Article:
The U.S. Department of Energy (DOE), Office of River Protection (ORP), is responsible for the remediation and stabilization of the Hanford Site tank farms, including 53 million gallons of highly radioactive mixed wasted waste contained in 177 underground tanks. The plan calls for all waste retrieved from the tanks to be transferred to the Waste Treatment Plant (WTP). The WTP will consist of three primary facilities including pretreatment facilities for Low Activity Waste (LAW) to remove aluminum, chromium and other solids and radioisotopes that are undesirable in the High Level Waste (HLW) stream. Removal of aluminum from HLW sludge can be accomplished through continuous sludge leaching of the aluminum from the HLW sludge as sodium aluminate; however, this process will introduce a significant amount of sodium hydroxide into the waste stream and consequently will increase the volume of waste to be dispositioned. A sodium recovery process is needed to remove the sodium hydroxide and recycle it back to the aluminum dissolution process. The resulting LAW waste stream has a high concentration of aluminum and sodium and will require alternative immobilization methods. Five waste forms were evaluated for immobilization of LAW at Hanford after the sodium recovery process. The waste forms considered for these two waste streams include low temperature processes (Saltstone/Cast stone and geopolymers), intermediate temperature processes (steam reforming and phosphate glasses) and high temperature processes (vitrification). These immobilization methods and the waste forms produced were evaluated for (1) compliance with the Performance Assessment (PA) requirements for disposal at the IDF, (2) waste form volume (waste loading), and (3) compatibility with the tank farms and systems. The iron phosphate glasses tested using the product consistency test had normalized release rates lower than the waste form requirements although the CCC glasses had higher release rates than the quenched glasses. However, the waste form failed to meet the vapor hydration test criteria listed in the WTP contract. In addition, the waste loading in the phosphate glasses were not as high as other candidate waste forms. Vitrification of HLW waste as borosilicate glass is a proven process; however the HLW and LAW streams at Hanford can vary significantly from waste currently being immobilized. The ccc glasses show lower release rates for B and Na than the quenched glasses and all glasses meet the acceptance criterion of < 4 g/L. Glass samples spiked with Re{sub 2}O{sub 7} also passed the PCT test. However, further vapor hydration testing must be performed since all the samples cracked and the test could not be performed. The waste loading of the iron phosphate and borosilicate glasses are approximately 20 and 25% respectively. The steam reforming process produced the predicted waste form for both the high and low aluminate waste streams. The predicted waste loadings for the monolithic samples is approximately 39%, which is higher than the glass waste forms; however, at the time of this report, no monolithic samples were made and therefore compliance with the PA cannot be determined. The waste loading in the geopolymer is approximately 40% but can vary with the sodium hydroxide content in the waste stream. Initial geopolymer mixes revealed compressive strengths that are greater than 500 psi for the low aluminate mixes and less than 500 psi for the high aluminate mixes. Further work testing needs to be performed to formulate a geopolymer waste form made using a high aluminate salt solution. A cementitious waste form has the advantage that the process is performed at ambient conditions and is a proven process currently in use for LAW disposal. The Saltstone/Cast Stone formulated using low and high aluminate salt solutions retained at least 97% of the Re that was added to the mix as a dopant. While this data is promising, additional leaching testing must be performed to show compliance with the PA. Compressive strength tests must also be performed on the Cast Ston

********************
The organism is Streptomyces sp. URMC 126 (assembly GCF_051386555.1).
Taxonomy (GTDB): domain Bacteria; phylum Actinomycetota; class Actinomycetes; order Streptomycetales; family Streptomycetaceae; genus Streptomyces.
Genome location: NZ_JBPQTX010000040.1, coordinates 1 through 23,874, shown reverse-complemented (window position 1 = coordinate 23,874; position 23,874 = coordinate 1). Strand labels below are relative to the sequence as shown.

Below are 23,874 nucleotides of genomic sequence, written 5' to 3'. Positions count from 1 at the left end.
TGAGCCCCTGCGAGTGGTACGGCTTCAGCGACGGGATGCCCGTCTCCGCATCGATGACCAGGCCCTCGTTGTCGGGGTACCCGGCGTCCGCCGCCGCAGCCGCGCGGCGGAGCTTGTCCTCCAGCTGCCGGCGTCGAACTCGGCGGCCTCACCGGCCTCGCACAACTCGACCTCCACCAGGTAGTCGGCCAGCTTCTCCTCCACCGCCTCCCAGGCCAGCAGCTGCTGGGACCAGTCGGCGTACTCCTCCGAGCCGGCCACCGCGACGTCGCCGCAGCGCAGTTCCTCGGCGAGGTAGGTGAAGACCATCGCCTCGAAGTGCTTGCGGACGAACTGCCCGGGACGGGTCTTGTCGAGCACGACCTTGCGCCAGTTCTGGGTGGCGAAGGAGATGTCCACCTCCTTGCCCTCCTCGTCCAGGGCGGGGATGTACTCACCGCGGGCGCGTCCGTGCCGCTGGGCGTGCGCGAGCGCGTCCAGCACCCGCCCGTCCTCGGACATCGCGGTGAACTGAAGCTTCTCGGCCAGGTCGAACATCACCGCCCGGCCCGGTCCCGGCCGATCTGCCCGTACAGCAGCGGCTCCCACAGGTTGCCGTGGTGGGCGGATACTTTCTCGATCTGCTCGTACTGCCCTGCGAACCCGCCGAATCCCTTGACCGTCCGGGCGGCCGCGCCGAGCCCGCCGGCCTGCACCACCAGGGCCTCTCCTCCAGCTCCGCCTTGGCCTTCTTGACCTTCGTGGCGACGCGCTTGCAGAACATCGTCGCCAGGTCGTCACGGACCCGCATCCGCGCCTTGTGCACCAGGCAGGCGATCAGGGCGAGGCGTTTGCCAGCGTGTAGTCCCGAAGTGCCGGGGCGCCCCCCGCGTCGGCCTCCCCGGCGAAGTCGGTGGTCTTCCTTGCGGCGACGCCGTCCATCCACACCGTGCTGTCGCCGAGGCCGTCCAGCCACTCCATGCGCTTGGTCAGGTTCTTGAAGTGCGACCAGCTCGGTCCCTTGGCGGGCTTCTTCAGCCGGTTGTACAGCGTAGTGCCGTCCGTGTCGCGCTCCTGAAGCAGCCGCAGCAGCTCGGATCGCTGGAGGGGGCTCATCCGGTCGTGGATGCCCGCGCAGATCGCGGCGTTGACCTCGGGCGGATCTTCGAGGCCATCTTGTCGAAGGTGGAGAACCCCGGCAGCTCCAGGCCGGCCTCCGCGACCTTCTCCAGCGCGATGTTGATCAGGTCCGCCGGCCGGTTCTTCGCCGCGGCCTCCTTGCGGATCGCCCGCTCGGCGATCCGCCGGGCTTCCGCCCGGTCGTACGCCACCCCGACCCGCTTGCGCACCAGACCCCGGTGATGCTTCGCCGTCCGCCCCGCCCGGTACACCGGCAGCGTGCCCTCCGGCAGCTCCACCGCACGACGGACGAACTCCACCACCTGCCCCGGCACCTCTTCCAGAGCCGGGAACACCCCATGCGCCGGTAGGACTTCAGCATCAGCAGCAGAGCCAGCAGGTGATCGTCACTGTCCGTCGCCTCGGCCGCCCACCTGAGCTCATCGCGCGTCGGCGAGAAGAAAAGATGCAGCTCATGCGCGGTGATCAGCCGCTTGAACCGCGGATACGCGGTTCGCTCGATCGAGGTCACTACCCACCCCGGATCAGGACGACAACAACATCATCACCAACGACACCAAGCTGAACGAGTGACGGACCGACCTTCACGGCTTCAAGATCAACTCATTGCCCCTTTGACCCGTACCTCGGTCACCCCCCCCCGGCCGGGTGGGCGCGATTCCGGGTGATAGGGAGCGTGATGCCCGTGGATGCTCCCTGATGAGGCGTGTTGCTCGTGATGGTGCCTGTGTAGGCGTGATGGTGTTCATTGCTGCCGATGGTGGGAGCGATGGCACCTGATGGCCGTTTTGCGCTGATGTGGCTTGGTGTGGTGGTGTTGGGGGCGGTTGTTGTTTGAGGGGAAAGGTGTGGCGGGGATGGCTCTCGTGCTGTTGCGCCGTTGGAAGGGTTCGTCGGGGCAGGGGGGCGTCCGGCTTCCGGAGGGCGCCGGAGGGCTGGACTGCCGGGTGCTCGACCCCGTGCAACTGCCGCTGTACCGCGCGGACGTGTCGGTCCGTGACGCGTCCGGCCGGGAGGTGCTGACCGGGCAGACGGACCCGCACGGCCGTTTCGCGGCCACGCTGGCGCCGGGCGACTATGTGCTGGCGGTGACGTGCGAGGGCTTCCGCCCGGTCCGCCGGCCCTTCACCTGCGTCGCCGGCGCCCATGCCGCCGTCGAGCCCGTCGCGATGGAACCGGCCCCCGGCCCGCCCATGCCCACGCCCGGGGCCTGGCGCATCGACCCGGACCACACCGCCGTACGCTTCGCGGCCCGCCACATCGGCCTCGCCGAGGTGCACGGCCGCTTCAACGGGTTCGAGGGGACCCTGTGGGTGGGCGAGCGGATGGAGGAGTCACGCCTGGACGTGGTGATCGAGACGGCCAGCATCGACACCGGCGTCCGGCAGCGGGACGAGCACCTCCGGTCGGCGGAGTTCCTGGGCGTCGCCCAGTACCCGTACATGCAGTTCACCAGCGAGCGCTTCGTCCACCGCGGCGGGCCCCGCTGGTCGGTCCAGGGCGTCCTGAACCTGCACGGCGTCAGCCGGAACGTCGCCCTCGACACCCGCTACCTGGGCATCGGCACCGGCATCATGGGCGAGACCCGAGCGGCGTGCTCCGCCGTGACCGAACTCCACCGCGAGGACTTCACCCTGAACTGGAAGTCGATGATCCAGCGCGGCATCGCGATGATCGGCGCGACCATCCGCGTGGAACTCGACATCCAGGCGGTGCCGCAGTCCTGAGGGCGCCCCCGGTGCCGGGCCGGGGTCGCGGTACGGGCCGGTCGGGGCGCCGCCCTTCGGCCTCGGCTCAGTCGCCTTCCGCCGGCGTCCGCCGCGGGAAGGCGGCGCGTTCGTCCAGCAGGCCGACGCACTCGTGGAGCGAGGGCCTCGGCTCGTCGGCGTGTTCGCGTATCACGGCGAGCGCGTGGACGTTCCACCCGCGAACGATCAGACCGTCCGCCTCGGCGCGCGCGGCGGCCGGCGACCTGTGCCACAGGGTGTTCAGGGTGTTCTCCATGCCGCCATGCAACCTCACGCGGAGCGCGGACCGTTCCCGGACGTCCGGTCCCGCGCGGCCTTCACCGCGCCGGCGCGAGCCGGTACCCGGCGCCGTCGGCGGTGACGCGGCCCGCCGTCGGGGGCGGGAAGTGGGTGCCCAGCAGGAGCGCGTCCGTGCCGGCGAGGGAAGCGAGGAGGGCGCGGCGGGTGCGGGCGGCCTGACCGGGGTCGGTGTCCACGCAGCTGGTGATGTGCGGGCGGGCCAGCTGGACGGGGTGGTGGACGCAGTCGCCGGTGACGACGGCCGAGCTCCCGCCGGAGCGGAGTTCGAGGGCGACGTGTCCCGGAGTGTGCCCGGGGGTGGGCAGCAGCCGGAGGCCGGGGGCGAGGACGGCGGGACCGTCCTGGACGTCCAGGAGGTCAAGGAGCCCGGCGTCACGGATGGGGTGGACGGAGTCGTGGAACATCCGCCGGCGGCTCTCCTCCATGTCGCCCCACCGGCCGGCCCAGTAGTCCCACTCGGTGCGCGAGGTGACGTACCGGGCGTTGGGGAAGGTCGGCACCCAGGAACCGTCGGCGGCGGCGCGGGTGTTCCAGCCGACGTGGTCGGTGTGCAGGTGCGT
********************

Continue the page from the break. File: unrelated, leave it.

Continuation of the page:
17. Hybrid sensor for metal grade measurement of a falling stream of solid waste particles